On Friday, I posted that Windows Vista was unofficially set to ship in November. I was right. What I didn’t realize was that businesses were the only ones that would be getting it in Q4.

At 5:30 PM EST this afternoon (March 21), Microsoft Windows chief Jim Allchin dropped a bomshell in a conference call with the press. He announced that Microsoft would release a wider public beta of Vista in Q2 (no surprise there), would release Vista to businesses with volume licensing contracts in November (yeah, okay), and would then release Vista to consumers in January 2007 (uh oh!).

To address the Vista delay, Allchin explained, “Product quality and a great out-of-box experience have been two of our key drivers for Windows Vista, and we are on track to deliver on both. But the industry requires greater lead time to deliver Windows Vista on new PCs during holiday. We must optimize for the industry, so we’ve decided to separate business and consumer availability.”

I’m generally a Jim Allchin fan, but that statement rubbed me the wrong way. So all of the sudden Microsoft wants us to believe that “Oops, it takes a little longer for PC makers to prepare for a new OS than we realized.” Give me a break. Microsoft has been delivering Windows operating systems for two decades. They know exactly how long it takes for computer manufacturers to prep a new OS. The truth is that Microsoft simply isn’t going to have Vista ready to release by the deadlines that they needed to hit. So just come out and say it and save the PR department the valuable time they wasted on that lame spin.

I can handle the truth — especially in this case because the truth is that Allchin is deadly serious about getting Vista right and not releasing it prematurely. Last year I heard live from Allchin’s own lips that he unequivocally would NOT release Vista until it is ready (and have no doubt that Allchin is the one who makes the final call on that). The thing to realize is that Jim Allchin is retiring after Vista is released. This is his last hurrah and the final piece of his legacy in the software business. So, in that sense, he is a little more beholden to his customers than he is to his boss. No one wants Windows to overcome its reputation of being buggy and insecure more than Allchin and he knows that Vista offers a narrow window of opportunity for changing those perceptions.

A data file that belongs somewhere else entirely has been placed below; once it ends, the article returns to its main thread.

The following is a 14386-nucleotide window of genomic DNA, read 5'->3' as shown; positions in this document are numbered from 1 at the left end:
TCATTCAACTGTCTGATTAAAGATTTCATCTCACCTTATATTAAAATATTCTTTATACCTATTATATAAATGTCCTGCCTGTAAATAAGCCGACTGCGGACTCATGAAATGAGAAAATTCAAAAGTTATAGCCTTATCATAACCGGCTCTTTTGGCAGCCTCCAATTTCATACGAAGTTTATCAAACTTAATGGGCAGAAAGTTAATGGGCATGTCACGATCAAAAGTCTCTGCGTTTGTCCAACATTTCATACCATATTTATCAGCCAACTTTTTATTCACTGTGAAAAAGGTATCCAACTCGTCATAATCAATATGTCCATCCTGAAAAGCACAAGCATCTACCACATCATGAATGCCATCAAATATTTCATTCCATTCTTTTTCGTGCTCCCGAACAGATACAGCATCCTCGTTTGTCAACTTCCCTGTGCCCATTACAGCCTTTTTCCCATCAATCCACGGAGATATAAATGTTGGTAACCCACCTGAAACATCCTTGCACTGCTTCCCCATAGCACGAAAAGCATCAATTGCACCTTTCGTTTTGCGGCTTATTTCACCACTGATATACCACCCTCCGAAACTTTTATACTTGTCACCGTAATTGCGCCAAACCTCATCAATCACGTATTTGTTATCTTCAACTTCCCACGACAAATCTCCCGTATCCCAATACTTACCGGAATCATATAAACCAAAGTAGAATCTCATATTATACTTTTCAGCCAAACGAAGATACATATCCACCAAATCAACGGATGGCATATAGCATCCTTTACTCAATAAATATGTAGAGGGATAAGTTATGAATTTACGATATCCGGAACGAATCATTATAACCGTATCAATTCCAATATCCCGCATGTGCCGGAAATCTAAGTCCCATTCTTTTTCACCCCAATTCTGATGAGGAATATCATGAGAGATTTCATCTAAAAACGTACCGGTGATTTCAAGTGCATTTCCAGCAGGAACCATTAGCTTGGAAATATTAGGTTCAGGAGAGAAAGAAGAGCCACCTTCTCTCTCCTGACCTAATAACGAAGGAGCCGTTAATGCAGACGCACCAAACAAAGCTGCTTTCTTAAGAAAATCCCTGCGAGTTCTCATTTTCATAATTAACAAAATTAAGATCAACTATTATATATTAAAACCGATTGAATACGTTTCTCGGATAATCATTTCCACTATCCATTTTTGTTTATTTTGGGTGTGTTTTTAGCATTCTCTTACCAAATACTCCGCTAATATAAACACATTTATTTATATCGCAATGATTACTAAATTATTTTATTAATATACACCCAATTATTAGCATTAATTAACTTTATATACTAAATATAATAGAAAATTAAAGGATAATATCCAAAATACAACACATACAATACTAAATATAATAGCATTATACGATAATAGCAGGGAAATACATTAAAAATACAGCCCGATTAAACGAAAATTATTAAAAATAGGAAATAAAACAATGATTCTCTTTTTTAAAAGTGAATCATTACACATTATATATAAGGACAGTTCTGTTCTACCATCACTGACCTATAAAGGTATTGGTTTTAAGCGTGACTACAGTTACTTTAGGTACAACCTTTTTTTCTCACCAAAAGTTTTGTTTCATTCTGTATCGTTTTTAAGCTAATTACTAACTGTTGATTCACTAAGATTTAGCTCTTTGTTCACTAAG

“We could have just gone ahead [and released Vista this fall], but I didn’t think it was the right thing to do,” said Allchin, “We’re setting stringent quality bars on what we do.” 

He also added, “Product quality is the first priority. We won’t compromise on that.”

That’s all he needed to say. Product quality comes before those juicy profits available in the fourth quarter. That’s it.

OEMs and the partners in the Windows ecosystem will groan about it (their plans for a big fourth quarter just went down the drain), but I think IT pros and general users can forgive the delay if it means getting a truly finished product rather than a release candidate that users essentially pay to test for Microsoft.

I just don’t want Microsoft blowing smoke at me about how “the industry requires greater lead time to deliver Windows Vista on new PCs during holiday.” They’ve always known that, so to use it as an excuse for this delay is completely disingenuous.